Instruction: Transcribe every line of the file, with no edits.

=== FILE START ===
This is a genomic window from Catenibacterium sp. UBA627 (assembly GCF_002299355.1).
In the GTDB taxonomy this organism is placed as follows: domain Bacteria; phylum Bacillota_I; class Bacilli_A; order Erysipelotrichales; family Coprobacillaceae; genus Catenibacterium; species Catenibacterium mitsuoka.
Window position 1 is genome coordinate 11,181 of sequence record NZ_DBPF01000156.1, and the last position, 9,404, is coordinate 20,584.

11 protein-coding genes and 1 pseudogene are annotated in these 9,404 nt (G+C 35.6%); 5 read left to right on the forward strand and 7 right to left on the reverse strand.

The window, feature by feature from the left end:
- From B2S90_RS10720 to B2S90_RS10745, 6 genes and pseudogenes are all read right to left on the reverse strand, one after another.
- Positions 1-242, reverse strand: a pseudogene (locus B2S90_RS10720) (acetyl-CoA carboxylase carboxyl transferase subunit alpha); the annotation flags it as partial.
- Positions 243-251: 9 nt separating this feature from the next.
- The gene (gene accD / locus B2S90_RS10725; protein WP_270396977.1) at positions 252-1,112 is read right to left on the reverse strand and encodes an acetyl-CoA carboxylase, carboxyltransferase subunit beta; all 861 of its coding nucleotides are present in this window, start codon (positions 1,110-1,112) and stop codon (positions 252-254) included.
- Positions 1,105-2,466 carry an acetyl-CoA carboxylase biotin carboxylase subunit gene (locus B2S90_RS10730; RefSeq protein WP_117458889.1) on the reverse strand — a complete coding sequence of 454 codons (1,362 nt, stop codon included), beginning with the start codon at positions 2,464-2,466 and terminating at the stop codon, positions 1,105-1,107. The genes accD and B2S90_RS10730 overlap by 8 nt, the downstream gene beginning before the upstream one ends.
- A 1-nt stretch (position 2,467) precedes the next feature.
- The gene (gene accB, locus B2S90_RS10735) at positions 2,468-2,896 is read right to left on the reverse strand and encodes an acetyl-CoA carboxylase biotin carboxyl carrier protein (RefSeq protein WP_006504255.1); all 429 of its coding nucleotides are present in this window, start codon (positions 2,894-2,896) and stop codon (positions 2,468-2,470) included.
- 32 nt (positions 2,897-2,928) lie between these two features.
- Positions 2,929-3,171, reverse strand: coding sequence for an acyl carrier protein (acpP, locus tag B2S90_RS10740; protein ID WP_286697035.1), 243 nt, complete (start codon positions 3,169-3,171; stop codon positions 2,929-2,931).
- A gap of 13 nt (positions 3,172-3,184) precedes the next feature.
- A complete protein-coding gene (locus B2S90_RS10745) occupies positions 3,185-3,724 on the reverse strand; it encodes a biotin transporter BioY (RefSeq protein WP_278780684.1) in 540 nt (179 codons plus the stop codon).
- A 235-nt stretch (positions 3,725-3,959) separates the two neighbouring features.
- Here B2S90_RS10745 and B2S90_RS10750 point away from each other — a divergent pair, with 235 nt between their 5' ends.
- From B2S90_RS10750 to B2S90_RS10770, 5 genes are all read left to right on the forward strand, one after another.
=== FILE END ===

This is a genomic window from Catenibacterium sp. UBA627 (assembly GCF_002299355.1).
In the GTDB taxonomy this organism is placed as follows: domain Bacteria; phylum Bacillota_I; class Bacilli_A; order Erysipelotrichales; family Coprobacillaceae; genus Catenibacterium; species Catenibacterium mitsuoka.
Window position 1 is genome coordinate 11,181 of sequence record NZ_DBPF01000156.1, and the last position, 9,404, is coordinate 20,584.

11 protein-coding genes and 1 pseudogene are annotated in these 9,404 nt (G+C 35.6%); 5 read left to right on the forward strand and 7 right to left on the reverse strand.

The window, feature by feature from the left end:
- From B2S90_RS10720 to B2S90_RS10745, 6 genes and pseudogenes are all read right to left on the reverse strand, one after another.
- Positions 1-242, reverse strand: a pseudogene (locus B2S90_RS10720) (acetyl-CoA carboxylase carboxyl transferase subunit alpha); the annotation flags it as partial.
- Positions 243-251: 9 nt separating this feature from the next.
- The gene (gene accD / locus B2S90_RS10725; protein WP_270396977.1) at positions 252-1,112 is read right to left on the reverse strand and encodes an acetyl-CoA carboxylase, carboxyltransferase subunit beta; all 861 of its coding nucleotides are present in this window, start codon (positions 1,110-1,112) and stop codon (positions 252-254) included.
- Positions 1,105-2,466 carry an acetyl-CoA carboxylase biotin carboxylase subunit gene (locus B2S90_RS10730; RefSeq protein WP_117458889.1) on the reverse strand — a complete coding sequence of 454 codons (1,362 nt, stop codon included), beginning with the start codon at positions 2,464-2,466 and terminating at the stop codon, positions 1,105-1,107. The genes accD and B2S90_RS10730 overlap by 8 nt, the downstream gene beginning before the upstream one ends.
- A 1-nt stretch (position 2,467) precedes the next feature.
- The gene (gene accB, locus B2S90_RS10735) at positions 2,468-2,896 is read right to left on the reverse strand and encodes an acetyl-CoA carboxylase biotin carboxyl carrier protein (RefSeq protein WP_006504255.1); all 429 of its coding nucleotides are present in this window, start codon (positions 2,894-2,896) and stop codon (positions 2,468-2,470) included.
- 32 nt (positions 2,897-2,928) lie between these two features.
- Positions 2,929-3,171, reverse strand: coding sequence for an acyl carrier protein (acpP, locus tag B2S90_RS10740; protein ID WP_286697035.1), 243 nt, complete (start codon positions 3,169-3,171; stop codon positions 2,929-2,931).
- A gap of 13 nt (positions 3,172-3,184) precedes the next feature.
- A complete protein-coding gene (locus B2S90_RS10745) occupies positions 3,185-3,724 on the reverse strand; it encodes a biotin transporter BioY (RefSeq protein WP_278780684.1) in 540 nt (179 codons plus the stop codon).
- A 235-nt stretch (positions 3,725-3,959) separates the two neighbouring features.
- Here B2S90_RS10745 and B2S90_RS10750 point away from each other — a divergent pair, with 235 nt between their 5' ends.
- From B2S90_RS10750 to B2S90_RS10770, 5 genes are all read left to right on the forward strand, one after another.